Joseph began his rural career as a shearer, having completed a Bachelor of Sport and Exercise degree and then played squash professionally for several years. He went on to gain a Graduate Diploma in Rural Studies from Massey University and is now a Technical Field Representative for PGG Wrightson as well as farming some beef cattle on a 30 acre site at Waipukurau, with his partner, vet Lucy Dowsett.
Even though he is no longer shearing full-time, Joseph still likes to keep his hand in, doing some shearing in his spare time and helping out mates and following shearing social media pages.
In 2018, Federated Farmers and the New Zealand Shearing Contractors Association, with support from ACC and WorkSafe, joined forces to implement the Tahi Ngātahi programme to improve safety and performance in the country’s woolsheds. Joseph says he has started to see the positive impact of the programme in the industry.
Having been a professional sportsperson, Joseph was always aware of the importance of eating well, keeping hydrated, warming up and doing stretches before physical work and taking steps to avoid sprains and strains.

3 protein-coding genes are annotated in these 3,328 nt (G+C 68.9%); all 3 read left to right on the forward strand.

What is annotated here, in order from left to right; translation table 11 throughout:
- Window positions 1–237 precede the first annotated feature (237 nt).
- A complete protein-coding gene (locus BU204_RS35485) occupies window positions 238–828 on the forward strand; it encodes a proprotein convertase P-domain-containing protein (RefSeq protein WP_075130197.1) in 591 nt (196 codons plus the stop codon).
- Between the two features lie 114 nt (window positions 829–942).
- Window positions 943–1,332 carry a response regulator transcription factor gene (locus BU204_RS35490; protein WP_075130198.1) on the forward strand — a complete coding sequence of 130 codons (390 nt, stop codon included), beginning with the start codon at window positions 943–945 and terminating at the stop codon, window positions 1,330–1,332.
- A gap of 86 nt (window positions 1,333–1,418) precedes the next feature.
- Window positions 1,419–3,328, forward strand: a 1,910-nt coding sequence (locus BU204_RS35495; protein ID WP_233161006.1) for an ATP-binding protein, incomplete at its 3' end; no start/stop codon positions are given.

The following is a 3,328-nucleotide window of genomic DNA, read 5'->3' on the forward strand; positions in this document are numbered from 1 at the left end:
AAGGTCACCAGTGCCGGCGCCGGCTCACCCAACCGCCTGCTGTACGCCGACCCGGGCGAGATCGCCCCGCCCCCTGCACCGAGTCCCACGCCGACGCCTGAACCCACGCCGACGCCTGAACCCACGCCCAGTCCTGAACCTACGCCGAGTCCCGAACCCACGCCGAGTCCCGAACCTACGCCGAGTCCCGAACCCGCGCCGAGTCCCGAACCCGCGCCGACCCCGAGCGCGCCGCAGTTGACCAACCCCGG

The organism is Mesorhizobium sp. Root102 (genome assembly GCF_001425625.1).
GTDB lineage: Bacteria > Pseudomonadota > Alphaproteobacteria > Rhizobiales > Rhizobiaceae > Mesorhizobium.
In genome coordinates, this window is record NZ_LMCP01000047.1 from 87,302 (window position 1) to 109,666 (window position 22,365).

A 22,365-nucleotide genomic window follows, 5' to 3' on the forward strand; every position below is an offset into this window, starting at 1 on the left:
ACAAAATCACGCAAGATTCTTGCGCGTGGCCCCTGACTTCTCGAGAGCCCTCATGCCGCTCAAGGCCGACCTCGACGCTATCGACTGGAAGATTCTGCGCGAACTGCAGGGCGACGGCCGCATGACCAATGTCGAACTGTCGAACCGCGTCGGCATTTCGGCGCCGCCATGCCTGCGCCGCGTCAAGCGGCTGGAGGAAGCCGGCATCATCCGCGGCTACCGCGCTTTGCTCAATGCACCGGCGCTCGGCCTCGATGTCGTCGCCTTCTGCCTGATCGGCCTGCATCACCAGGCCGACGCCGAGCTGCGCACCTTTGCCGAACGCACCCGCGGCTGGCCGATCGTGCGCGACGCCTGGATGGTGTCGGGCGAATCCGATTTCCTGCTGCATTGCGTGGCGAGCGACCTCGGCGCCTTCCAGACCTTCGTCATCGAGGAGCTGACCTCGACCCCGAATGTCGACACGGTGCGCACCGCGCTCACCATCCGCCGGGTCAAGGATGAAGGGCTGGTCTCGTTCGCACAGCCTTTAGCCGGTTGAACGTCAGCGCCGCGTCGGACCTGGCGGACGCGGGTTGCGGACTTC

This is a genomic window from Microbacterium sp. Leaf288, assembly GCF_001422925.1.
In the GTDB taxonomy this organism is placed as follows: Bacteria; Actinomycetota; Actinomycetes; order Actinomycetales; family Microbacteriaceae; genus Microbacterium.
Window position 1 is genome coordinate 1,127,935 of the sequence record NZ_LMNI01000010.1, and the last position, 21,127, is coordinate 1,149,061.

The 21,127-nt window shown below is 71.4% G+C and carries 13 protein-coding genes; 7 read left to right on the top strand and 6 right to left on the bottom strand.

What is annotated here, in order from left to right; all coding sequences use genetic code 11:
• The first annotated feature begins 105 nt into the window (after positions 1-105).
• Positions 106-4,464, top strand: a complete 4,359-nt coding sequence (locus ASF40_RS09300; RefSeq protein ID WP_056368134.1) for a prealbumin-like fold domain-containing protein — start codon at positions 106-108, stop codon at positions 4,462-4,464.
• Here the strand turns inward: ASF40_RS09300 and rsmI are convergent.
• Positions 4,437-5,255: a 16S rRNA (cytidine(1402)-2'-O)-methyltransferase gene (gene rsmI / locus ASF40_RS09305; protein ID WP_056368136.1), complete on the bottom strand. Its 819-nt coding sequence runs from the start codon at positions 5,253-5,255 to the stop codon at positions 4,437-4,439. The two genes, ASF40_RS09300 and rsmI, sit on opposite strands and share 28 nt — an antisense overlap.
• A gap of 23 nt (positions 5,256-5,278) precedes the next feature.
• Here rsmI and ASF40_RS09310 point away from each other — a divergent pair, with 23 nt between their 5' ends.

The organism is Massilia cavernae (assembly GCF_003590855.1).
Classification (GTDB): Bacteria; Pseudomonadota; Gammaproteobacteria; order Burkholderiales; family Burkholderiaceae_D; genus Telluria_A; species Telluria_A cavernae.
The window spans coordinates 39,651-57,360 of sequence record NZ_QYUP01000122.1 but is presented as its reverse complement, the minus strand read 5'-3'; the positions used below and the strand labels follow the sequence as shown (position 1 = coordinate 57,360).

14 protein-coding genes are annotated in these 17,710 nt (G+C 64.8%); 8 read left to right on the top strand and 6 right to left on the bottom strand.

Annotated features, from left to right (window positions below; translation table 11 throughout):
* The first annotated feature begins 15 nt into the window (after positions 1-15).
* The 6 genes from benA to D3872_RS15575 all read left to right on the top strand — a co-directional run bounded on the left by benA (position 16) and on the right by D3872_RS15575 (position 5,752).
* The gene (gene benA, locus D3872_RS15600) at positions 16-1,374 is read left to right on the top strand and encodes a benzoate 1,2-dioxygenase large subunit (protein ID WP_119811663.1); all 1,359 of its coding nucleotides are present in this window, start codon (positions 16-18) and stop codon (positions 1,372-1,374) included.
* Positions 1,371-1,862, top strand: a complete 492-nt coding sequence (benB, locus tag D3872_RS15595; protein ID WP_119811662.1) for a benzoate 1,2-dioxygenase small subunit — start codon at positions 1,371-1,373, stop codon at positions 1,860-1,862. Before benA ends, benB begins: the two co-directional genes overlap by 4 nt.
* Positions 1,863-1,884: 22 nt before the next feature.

Information about health, safety and wellbeing for people working in the sector, including techniques, stretching and strengthening and nutrition, is available through the Tahi Ngātahi website. Woolshed workers, farmers and shearing contractors can also sign up for online learning through the page – at tahingatahi.co.nz
“There’s good information available and I’m seeing awareness growing steadily,” says Joseph. “People are starting to view shearing as a long-term professional career, where you can operate and compete at a high level. They are starting to recognise that if they want to do it long term, they need to look after themselves.